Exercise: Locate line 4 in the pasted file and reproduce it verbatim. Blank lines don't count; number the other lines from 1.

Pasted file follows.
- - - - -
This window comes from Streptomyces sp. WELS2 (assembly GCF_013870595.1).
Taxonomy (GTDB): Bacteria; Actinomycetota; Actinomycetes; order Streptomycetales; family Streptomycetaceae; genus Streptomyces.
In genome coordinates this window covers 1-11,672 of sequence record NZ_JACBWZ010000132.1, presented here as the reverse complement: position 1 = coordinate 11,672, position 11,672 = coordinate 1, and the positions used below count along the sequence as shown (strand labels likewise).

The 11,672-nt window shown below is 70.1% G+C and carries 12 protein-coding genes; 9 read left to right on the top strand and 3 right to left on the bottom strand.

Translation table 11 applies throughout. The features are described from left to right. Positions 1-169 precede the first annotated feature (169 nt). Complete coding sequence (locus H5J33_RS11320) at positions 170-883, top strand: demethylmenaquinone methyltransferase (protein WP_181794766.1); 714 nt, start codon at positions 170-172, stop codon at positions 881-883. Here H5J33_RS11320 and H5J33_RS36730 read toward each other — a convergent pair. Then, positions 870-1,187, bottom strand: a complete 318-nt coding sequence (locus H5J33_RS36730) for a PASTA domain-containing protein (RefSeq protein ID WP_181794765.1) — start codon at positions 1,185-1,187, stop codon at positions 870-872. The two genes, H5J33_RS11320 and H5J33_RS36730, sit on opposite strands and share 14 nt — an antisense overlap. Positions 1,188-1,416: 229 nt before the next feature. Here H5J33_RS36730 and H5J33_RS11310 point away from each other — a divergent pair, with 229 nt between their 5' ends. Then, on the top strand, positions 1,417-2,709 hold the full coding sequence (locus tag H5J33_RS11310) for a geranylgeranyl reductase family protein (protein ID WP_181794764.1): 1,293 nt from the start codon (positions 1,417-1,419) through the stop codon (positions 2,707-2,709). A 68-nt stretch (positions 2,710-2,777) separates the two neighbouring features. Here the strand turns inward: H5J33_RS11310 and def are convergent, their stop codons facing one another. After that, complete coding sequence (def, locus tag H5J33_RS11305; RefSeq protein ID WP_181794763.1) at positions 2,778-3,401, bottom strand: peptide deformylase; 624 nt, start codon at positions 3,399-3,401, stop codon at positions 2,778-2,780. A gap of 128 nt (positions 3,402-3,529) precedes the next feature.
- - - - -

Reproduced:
The 11,672-nt window shown below is 70.1% G+C and carries 12 protein-coding genes; 9 read left to right on the top strand and 3 right to left on the bottom strand.